SAN JOSE, Calif. — Good Samaritan Hospital in San Jose began a $30 million expansion to its Emergency Department in January. Slated for completion in 2019, the project will more than double the department’s current square footage and will help provide for faster diagnosis and treatment.
The Emergency Department’s new exterior and interior renovations were designed to help make the emergency health care experience as comfortable and efficient as possible. With that in mind, the design features a new exterior walk-in entry and drop-off canopy for incoming patients as well as a new ambulance drop-off canopy and five ambulance parking spaces.
“We pride ourselves on delivering high quality, compassionate care to every person who comes through our Emergency Department doors,” said Joe DeSchryver, CEO of Good Samaritan Hospital, in a statement. “This expansion provides our community with increased access to emergency services. At the same time, we are excited to be able to create an updated and comfortable environment.”
Upon entering the Emergency Department, patients will be evaluated by medical staff and assigned an appropriate treatment room. The project includes 34 treatment rooms, four of which are designated for pediatric patients. It also features dedicated EKG, radiography and CT rooms; trauma/cardiac rooms; a blood-draw station; and care treatment stations, which will allow department staff to focus on individual patient needs and help reduce overall wait time. Separate waiting rooms will be available for adults and children.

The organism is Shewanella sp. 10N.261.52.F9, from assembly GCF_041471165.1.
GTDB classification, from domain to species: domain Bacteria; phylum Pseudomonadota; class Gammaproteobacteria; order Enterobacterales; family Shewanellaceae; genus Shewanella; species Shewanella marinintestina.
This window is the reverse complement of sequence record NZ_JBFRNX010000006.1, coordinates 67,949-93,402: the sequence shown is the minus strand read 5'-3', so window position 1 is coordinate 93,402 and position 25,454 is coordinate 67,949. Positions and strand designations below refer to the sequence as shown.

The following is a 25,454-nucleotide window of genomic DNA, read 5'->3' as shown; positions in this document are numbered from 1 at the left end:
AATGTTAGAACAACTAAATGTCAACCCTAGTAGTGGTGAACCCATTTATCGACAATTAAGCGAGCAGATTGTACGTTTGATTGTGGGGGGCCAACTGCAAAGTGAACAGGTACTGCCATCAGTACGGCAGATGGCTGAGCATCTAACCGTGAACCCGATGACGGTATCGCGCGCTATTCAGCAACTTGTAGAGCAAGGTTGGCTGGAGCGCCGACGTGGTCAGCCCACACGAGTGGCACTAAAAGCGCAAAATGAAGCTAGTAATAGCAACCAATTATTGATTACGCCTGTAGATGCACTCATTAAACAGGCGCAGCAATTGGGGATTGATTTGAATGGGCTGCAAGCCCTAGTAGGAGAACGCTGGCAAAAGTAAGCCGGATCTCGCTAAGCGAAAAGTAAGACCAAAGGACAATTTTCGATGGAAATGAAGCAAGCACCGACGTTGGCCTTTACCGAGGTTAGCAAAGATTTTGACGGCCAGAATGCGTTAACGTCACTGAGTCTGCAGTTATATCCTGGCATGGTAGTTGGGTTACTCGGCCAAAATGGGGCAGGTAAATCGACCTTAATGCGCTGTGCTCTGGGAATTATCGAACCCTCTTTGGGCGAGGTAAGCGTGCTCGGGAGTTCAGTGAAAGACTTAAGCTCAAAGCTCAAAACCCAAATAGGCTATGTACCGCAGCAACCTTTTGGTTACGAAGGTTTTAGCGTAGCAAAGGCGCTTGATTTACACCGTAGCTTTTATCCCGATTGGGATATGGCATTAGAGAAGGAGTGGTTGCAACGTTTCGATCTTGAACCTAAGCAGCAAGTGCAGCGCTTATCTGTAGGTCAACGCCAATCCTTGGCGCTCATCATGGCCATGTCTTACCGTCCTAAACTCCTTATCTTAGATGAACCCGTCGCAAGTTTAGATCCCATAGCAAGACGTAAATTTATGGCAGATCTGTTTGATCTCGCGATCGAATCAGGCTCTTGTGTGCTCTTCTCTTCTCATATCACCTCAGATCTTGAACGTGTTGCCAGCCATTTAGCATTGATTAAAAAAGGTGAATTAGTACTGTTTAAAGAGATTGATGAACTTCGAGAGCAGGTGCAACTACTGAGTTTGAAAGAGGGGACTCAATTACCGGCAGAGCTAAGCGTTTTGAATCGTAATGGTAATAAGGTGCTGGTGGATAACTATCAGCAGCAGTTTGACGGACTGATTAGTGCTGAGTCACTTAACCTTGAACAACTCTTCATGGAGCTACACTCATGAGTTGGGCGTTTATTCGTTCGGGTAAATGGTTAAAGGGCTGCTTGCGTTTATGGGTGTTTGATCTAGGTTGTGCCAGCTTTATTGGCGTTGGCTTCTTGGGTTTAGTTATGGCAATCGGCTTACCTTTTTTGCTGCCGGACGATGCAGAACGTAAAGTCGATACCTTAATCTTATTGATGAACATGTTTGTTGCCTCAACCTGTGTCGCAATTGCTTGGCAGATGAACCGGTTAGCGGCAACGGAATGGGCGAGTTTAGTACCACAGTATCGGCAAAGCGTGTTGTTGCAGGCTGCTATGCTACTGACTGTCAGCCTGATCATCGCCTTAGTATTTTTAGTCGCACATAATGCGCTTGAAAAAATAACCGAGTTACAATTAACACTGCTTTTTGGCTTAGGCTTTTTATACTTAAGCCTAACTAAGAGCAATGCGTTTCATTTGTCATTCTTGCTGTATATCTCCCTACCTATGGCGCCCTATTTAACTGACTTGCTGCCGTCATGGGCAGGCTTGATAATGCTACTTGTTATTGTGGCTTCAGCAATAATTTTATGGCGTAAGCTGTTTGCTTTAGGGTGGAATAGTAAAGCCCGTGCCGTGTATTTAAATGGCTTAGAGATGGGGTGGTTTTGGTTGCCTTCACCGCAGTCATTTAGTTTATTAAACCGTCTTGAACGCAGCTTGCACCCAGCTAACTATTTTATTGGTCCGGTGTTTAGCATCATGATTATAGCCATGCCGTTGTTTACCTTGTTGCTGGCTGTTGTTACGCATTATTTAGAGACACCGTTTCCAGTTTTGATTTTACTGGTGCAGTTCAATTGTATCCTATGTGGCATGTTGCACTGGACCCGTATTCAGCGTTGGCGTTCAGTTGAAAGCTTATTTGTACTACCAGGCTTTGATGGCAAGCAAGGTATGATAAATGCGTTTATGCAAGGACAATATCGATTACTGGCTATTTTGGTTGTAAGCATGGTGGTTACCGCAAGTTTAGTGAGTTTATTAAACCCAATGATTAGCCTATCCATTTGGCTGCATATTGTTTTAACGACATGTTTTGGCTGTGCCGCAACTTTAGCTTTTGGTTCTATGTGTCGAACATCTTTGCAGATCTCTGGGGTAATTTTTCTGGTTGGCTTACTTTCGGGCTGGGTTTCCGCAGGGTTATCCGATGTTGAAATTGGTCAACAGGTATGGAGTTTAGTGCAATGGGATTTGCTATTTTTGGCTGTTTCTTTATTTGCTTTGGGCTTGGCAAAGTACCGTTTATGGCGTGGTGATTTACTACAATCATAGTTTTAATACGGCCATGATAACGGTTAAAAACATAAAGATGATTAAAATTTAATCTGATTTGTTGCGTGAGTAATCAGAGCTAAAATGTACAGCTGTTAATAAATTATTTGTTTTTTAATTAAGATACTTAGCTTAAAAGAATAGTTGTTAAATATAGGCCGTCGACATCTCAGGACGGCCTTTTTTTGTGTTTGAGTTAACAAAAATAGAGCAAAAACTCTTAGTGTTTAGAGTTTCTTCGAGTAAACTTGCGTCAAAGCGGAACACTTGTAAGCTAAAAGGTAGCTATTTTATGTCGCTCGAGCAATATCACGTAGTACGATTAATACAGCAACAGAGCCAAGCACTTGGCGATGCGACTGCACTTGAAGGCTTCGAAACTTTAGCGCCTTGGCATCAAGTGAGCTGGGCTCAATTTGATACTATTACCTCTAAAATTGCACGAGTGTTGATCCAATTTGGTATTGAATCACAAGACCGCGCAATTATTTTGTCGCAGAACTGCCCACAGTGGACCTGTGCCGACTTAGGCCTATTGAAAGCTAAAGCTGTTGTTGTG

The Emergency Department will remain open and fully operational during construction. Good Samaritan Hospital will even continue to receive CalSTAR air ambulance transfers from six county regions because the community depends on the hospital, which is equipped to treat complex cardiology, stroke and cerebrovascular cases. Designated by Santa Clara County, the hospital is a ST-Elevation Myocardial Infarction (STEMI) receiving center, and it has one of the nation’s first Joint Commission-certified Comprehensive Stroke Centers. However, the hospital’s Respiratory Therapy, Nuclear Medicine and Health Information Services departments will be relocated during the interior renovations.
The national architecture firm, Perkins+Will, will serve as the project architect, while locally based Layton Construction will serve as the project’s general contractor.